Neon Reverb, The Hives lead busy week in rock


It was both a music fan’s dream and a 9-to-5’s nightmare.

Nearly a full week of shows, every night, with sleep a luxury.

Man, this Monday arrived with a thud.

But we’re not complaining.

It was a great run of gigs.

Some favorites from the past few days of shows:

On Tuesday, the Neon Reverb music festival returned to the Bunkhouse, highlighted by a hair flinging set by Ty Segall outdoors.

They began with Segall and his bassist leaning into their amps, conjuring a buzzing feedback drone before knifing through the noise with fat, fuzzed-out Blue Cheer-style riffs.

They tore into it with such willfulness that said bassist broke his string on the first song.

But, hey, it was for a good cause, as Segall’s relentless overdriven rock ’n’ roll demands to be played hard and fast.

Their tunes were equally dense and immediate, abrupt and posited on nonstop forward momentum, with a cinder-block heavy bottom end leaved by scruffed up melodies.

Segall often played from the back of his heels, as if the force of his playing was knocking him backward.

It kind of felt like that in the crowd, as well.

Speaking of which, the audience was raucous by indie rock standards, which just means a bunch of scrawny dudes struggled to handle their Pabst, but it was a fitting complement to the barely controlled chaos inherent in Segall’s tunes.

The following evening at the Beauty Bar, Neon Reverb continued with another night of throwback rock ’n’ roll.

The show marked the debut of Crazy Chief, a Vegas band that consists of members of Pigasus, Goldboot, Dirty Somethings and Mojo Rising, a Doors cover act who their singer Drew Johnson fronts.

Context is everything here: This bunch would have been just at home on one of the Fremont Street Experience stages nearby with other classic rock revivalists where this crowd might have sneered at them, but at the Beauty Bar, they were fairly well received, though if they had performed at Hogs & Heifers up the street, drunken bikers would have ensured that they never paid for a drink all night.

Drummer Dan Conway played so hard that the bass amp head next to him shook with such violence that it seemed in eminent danger of crashing to the stage at any given moment. He was matched in vigor by guitarist Jessie Amoroso, who ripped wild-eyed leads and held his instrument in the air triumphantly, like it was a battle ax, upon occasion.

Johnson sang of easy women and oncoming storms in a bluesy bray, swishing his skinny hips with his toes dangling off the lip of stage, occasionally blowing into a harmonica.

It was nothing new, but like denim and beer, two key components here, familiarity doesn’t diminish their appeal.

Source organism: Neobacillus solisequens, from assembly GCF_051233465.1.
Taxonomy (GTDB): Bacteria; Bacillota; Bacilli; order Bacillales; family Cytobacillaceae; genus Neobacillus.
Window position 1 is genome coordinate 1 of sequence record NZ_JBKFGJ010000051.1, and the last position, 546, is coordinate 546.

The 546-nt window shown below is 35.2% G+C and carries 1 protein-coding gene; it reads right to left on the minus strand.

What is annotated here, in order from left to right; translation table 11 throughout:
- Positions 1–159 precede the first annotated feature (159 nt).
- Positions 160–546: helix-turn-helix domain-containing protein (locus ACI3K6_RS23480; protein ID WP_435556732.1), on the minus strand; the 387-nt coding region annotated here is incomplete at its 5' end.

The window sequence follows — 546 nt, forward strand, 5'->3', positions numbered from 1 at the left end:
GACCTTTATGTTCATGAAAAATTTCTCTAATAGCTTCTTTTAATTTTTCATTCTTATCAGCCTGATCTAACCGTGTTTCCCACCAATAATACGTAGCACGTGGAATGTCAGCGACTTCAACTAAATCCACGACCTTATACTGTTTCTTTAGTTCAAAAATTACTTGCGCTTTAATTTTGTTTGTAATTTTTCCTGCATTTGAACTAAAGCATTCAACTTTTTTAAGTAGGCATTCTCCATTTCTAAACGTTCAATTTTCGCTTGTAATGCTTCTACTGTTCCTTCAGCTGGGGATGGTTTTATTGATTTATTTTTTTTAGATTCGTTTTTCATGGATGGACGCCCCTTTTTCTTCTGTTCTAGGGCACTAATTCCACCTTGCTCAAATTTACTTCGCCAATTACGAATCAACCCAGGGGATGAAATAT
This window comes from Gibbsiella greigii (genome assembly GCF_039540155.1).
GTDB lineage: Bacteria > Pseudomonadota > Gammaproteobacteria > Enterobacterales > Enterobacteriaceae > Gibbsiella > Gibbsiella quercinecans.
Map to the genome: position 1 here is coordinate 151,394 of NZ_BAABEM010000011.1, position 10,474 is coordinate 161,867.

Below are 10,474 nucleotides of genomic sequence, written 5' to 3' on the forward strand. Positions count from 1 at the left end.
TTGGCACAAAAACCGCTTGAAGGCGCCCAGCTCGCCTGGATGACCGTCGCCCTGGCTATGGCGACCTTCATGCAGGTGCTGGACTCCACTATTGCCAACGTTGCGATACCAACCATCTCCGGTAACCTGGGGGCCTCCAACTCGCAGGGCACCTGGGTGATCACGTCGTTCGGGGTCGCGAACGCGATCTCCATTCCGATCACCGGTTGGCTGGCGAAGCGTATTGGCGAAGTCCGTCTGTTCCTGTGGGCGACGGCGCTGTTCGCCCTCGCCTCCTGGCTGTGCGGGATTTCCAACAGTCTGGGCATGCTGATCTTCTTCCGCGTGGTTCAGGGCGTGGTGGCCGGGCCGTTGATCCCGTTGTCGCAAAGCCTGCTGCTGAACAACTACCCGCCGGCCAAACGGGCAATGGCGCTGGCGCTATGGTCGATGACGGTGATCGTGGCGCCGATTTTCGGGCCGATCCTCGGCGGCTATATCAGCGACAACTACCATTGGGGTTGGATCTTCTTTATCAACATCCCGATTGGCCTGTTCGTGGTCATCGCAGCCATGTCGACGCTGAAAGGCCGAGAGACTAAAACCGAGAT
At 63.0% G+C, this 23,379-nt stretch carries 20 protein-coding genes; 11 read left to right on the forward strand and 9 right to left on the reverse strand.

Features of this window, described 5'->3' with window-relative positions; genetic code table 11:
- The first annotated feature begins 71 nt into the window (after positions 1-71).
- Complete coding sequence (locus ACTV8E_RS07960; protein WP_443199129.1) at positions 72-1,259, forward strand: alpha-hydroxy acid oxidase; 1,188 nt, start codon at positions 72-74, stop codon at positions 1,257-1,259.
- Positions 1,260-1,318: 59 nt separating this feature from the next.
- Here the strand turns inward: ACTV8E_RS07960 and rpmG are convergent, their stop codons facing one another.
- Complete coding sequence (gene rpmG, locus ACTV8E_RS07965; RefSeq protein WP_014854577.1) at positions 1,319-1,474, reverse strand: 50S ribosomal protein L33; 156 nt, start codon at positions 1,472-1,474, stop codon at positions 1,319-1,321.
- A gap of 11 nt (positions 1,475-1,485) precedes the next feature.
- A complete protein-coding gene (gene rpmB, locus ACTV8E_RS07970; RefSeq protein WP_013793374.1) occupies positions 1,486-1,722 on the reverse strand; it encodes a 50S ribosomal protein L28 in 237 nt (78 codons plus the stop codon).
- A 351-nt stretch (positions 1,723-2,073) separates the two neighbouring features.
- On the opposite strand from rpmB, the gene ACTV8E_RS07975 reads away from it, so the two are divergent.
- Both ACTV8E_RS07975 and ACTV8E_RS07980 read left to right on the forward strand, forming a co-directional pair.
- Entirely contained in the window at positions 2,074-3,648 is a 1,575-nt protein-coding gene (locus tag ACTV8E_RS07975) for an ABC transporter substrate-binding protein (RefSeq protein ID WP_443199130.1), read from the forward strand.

Tee Pee Records has probably offered them a deal already.

They were followed by Nashville’s Natural Child, a feisty power trio who came with hard-grooving, stop-start jams buoyed by two-part harmonies. They sang of getting high and dealing with overbearing parents as tipsy girls in the crowd danced and played air guitar.      

On Thursday, it was time for a break from Neon Reverb to catch top hat-clad Swedes The Hives at the Cosmo pool.

“That’s me on the television screen,” frontman Pelle Almqvist beamed upon taking the stage, gazing at the massive video screen towering above him.

Almqvist loves him some Almqvist: He’s a ham of the highest order, his between song banter landing somewhere between the over-the-top bluster of a game show host and the slippery-tongued people skills of a used-car salesman.  

“We have come here to prove a simple fact,” Almqvist announced at the beginning of the show. “There are a lot of magicians in town, but very few wizards. You are looking at five grand wizards." (Apparently they don’t have the KKK in Sweden. Good for them).

From there, it was a barrage of garage rock tight as a clenched fist.

The songs came in quick, breathless bursts, with the martial, anti-materialism stomp of “Take Back the Toys,” a furious “These Spectacles Reveal the Nostalgics” and the heart attack blitz of “Die, All Right!” giving way to funkier, R&B influenced numbers like “Wait a Minute” and “Go Right Ahead.”

“This is your national anthem,” Almqvist announced before “Hate to Say I Told You So,” never one for understatement or standing still, busting out leg kicks and splits and upending stage monitors so that he could stand on them like a proud billy goat.

Throughout the show, he looked like a kid who had just gotten exactly what he wanted for Christmas. “It’s a veritable brain trust of Las Vegas,” he beamed at one point, looking out at the crowd. “The smartest people in Vegas, all in one spot,” he marveled, giving those in attendance ample credit for not missing a chance to witness his glory.

Back at the Bunkhouse on Sunday, Neon Reverb wrapped with a winkingly campy set by Hunx and his Punx that was all dry ice and wet everything else.

Frontman Seth Bogart’s shirt was off by the fourth song and his pants long before that — at least temporarily.

“Are any neighbors horny?” he wondered, glancing at the houses behind the outdoor stage.

If not, he seemed determined to change that.

“Let me see some wieners,” he commanded as a way of introducing his crude, hooky and crudely hooky bubble gum rock equally indebted to doo-wop, ’60s girl groups, John Waters and an overactive libido.

It was some seriously debauched fun — and that was the only thing serious about it.